London artist creates hyper-realistic landscapes with a pencil, a ruler...and a lot of patience

The work of London artist Kelly Wallace is the subject of "Beside Myself" - an exhibition of Wallace's painstakingly rendered line drawings at the Judith & Norman Alix Art Gallery in Sarnia.

Each of Kelly Wallace's surreal renderings typically take 200 to 300 hours to create.

"Freehold" 2015, lead paper on panel 34" x 55" by London artist Kelly Wallace. His hyper-realistic and surreal renderings require 200 to 300 hours to create. (Georgia Scherman Projects)

They are images that have to be seen to be believed.

With little more than vintage lead pencils and a ruler, London artist Kelly Wallace creates line drawings that are both incredibly realistic and totally surreal.

Wallace's work is the subject of Beside Myself, a new exhibit at the Judith & Norman Alix Art Gallery (JNAAG) in Sarnia.

In an interview with CBC Radio's Afternoon Drive, Wallace says the dream-like quality of his work is inspired by the temporal, impermanent nature of the earth - referencing an ocean's waves, wind damage and hurricanes as major influences.

"Beauty is terminal. Maybe the most important part of a beautiful sunset or a beautiful landscape or a beautiful person...it's super-beautiful because it's terminal." 

"Aboutlessness" 2015, lead on paper 39" x 65". Wallace's work is on display at the Judith & Norman Alix Art Gallery until May 6. (Georgia Scherman Projects)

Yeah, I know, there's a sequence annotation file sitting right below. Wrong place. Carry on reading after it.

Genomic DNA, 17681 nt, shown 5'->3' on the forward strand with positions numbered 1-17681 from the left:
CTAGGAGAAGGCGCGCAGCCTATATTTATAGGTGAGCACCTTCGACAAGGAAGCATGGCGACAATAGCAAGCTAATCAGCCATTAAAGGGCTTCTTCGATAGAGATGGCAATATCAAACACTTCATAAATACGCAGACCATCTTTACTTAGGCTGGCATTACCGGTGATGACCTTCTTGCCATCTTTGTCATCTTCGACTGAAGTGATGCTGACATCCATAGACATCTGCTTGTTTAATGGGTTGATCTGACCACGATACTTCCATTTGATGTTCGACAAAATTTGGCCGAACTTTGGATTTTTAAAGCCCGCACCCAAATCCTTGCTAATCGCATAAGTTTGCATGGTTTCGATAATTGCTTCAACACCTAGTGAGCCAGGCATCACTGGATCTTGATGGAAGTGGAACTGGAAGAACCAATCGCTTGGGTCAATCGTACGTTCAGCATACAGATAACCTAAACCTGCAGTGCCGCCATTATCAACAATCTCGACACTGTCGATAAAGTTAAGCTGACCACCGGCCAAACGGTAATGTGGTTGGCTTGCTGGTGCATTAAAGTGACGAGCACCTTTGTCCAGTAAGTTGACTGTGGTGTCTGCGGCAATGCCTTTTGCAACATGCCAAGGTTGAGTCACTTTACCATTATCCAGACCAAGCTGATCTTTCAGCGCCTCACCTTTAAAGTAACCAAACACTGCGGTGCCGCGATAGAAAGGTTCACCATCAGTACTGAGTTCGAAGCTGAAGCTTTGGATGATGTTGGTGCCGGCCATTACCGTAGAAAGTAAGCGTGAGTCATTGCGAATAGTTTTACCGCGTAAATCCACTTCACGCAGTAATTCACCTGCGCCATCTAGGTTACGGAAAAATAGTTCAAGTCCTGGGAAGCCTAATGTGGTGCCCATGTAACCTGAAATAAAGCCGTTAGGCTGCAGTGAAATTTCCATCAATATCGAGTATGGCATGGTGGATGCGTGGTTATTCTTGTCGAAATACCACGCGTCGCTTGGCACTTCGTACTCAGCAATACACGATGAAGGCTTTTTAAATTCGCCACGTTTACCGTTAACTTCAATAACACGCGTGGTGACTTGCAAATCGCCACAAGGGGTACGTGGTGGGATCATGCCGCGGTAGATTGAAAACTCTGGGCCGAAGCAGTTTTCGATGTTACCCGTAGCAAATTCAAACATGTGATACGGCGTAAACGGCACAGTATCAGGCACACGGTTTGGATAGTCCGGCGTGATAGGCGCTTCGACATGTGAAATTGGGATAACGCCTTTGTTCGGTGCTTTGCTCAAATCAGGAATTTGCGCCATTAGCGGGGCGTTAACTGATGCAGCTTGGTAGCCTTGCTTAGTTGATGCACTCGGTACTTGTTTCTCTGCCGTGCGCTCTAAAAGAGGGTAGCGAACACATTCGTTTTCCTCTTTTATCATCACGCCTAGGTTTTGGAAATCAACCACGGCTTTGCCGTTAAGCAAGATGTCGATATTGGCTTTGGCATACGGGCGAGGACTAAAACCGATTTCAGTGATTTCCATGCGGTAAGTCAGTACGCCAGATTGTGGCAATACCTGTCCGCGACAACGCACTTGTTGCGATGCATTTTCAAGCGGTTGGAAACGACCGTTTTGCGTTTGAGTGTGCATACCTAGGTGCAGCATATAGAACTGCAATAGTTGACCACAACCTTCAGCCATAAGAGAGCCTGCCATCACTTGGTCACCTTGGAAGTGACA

'200 to 300 hours'

Wallace's renderings are created with little more than vintage lead pencils and a ruler, but each creation requires plenty of time and patience.

Wallace spends '200 to 300 hours' to create each rendering, or 'three to five thousand kilometres travelled in lead'. 

Still, Wallace describes his art as quick work.

"It looks like slow work, but I move very quickly. It's very physical."

The JNAAG's exhibition on Wallace's work pays tribute to Wallace's commitment to his craft. It includes an audio installation of the scribbling sound of lead on paper, as well as film footage of Wallace creating the drawings.

"(I hope people see that) someone cares, and that someone has bothered to master something at this day in age", says Wallace, when asked what he hopes viewers take away from his exhibit.

"It's a hard sell. To master something when everyone's good at everything, when everyone's an artist - that takes a certain amount of commitment."

Beside Myself: Kelly Wallace is on display at the JNAAG in Sarnia until May 6.

Afternoon Drive host Chris dela Torre speaks to Kelly Wallace. The London artist creates line drawings that are at once hyper-realistic and totally surreal. Wallace's work is on exhibit at the Judith & Norman Alix Art Gallery in Sarnia. 7:35

About the Author

Chris dela Torre

Host of Afternoon Drive

Chris dela Torre is the host of Afternoon Drive on CBC Radio One in Southwestern Ontario. He's worked as a host, reporter and producer in several cities across Canada, and has hosted several CBC network programs, such as q, DNTO and The Story From Here.